Edinburgh’s Palace of Holyroodhouse is apparently where the Queen stores the motley family geegaws that don’t fit in her other palaces. There is one room that should be of interest to art aficionados, however—the Great Gallery, which originally served as the Palace’s privy gallery and is still used for state occasions. Its decorating scheme revolves around a monumental series of portraits of the Scottish monarchs, beginning with the legendary Fergus I (who is said to have ruled Scotland from 330 BC) and ending with Charles II.
This series of paintings was intended to endorse the ancient, venerable and divinely-appointed line of the Stuarts. It told the viewer that their rule would ensure peace and prosperity for Scotland. It was done as part of Charles’ extensive restoration of the Palace after it was burned by Cromwell’s soldiers in 1650.
The portraits were done by Dutch Golden Age painter Jacob de Wet II in an act of unrivalled hard work. There is nothing incisive or unique about them, nor could there be: he churned 110 of them out at the rate of one every two weeks, working non-stop on the project from 1684 to 1686.
Charles II was de Wet’s principal patron. The king never saw the work; after his Scottish coronation in 1651, His Royal Highness hightailed it south and stayed there. De Wet’s portrait of Charles II was done from other likenesses. In fact, Holyrood Palace never commissioned a state portrait from any of the great painters of the day, and certainly not from either of the two great Principle Painters in Ordinary to the King, Sir Peter Lely and Sir Godfrey Kneller. That tells us exactly where Holyrood and Edinburgh ranked in the politics of the day.
Back to humble Jacob de Wet, then. He was first hired in 1673 by Sir William Bruce, the King’s Surveyor and Master of Works in Scotland. De Wet produced a series of classical history paintings for the newly-rebuilt state apartments at Holyrood. Many of these paintings remain. After this, he remained in Scotland, doing commercial work for the great and mighty.
In 1684 de Wet returned to Holyrood. His contract with the Royal Cashkeeper reads: “The said James de Witte binds and obleidges him to compleately draw, finish, and perfyte The Pictures of the haill Kings who have Reigned over this Kingdome of Scotland, from King Fergus the first King, TO KING CHARLES THE SECOND, OUR GRACIOUS SOVERAIGNE who now Reignes Inclusive, being all in number One hundred and ten.”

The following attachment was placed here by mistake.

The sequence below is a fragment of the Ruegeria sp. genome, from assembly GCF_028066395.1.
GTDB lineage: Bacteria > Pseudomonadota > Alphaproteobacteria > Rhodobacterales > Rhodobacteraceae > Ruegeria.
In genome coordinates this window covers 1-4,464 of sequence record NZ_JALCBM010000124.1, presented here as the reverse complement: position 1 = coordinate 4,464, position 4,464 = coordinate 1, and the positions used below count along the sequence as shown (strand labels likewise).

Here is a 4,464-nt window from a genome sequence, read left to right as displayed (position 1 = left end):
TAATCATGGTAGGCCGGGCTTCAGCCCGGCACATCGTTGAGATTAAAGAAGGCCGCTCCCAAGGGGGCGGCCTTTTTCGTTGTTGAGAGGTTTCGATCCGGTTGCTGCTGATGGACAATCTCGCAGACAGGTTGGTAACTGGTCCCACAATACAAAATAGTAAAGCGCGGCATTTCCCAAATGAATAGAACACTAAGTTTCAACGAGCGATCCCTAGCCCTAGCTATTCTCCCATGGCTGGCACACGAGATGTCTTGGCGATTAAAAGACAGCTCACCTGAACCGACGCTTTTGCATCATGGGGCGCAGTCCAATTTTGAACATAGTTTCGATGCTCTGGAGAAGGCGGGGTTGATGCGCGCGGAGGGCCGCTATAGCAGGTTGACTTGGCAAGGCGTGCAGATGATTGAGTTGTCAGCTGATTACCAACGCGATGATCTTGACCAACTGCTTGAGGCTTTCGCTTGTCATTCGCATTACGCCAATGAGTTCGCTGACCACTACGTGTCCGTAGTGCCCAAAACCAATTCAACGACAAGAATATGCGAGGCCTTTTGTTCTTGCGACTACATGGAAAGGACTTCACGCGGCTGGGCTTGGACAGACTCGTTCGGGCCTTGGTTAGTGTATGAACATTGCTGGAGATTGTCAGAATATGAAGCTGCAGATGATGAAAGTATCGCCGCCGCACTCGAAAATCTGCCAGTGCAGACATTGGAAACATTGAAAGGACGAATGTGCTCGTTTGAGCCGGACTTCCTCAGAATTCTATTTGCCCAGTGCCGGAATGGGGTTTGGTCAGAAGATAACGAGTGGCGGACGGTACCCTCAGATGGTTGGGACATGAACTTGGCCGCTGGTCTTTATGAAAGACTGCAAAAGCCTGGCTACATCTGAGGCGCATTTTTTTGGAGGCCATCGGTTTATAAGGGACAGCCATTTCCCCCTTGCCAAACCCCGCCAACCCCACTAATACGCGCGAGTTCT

Today 97 of the final 111 portraits are on display in the Great Gallery. They were loosely based on a series of 109 Scottish kings painted by George Jamesone in honor of Charles I’s Scottish coronation in 1633. Such of Jameson’s work as survived civil war were sent to Holyrood for de Wet to copy. De Wet relied on these, on George Buchanan’s list of Scottish kings, and on other source material. If he used any models at all, they were completely interchangeable, for there is nothing characteristic about those ancient faces.
The scale of de Wet’s achievement is unique. While he may never be remembered for his delicacy of brushwork or incisive understanding of character, he deserves recognition for having finished at all.
On leaving Holyrood, I remarked that, were I forced to live there, I’d abdicate. The weight of those ancient stones is not romantic to me; it’s oppressive. Apparently, I’m not the only person who sees historic privilege as a burden, as this sad obituary states.
I intended to post regularly from Scotland, but the internet defeated me. My mobile’s problem I sort of get; it’s elderly (all of two years). My laptop generally travels well. Its refusal to acknowledge wifi at our destinations was baffling.
Nonetheless, I’m home and working this morning after that new tradition of modern air travel: the short hop that becomes a 24-hour dance contest.
We flew with a Canadian carrier just to avoid this, and they were, in all things, far kinder than their American cousins in similar circumstances. A delay in Edinburgh caused a missed connection in Toronto that in turn revealed our luggage to have strayed, resulting in an additional delay in Montreal for Customs declarations. This meant we left the airport at rush hour, which in turn meant a climb over Grafton Notch at night when the wee sleekit moose were in motion. We left our flat in Edinburgh at 6 AM GMT and arrived at home at 1 AM EST, meaning 24 hours of travel. If I don’t make sense, that’s why.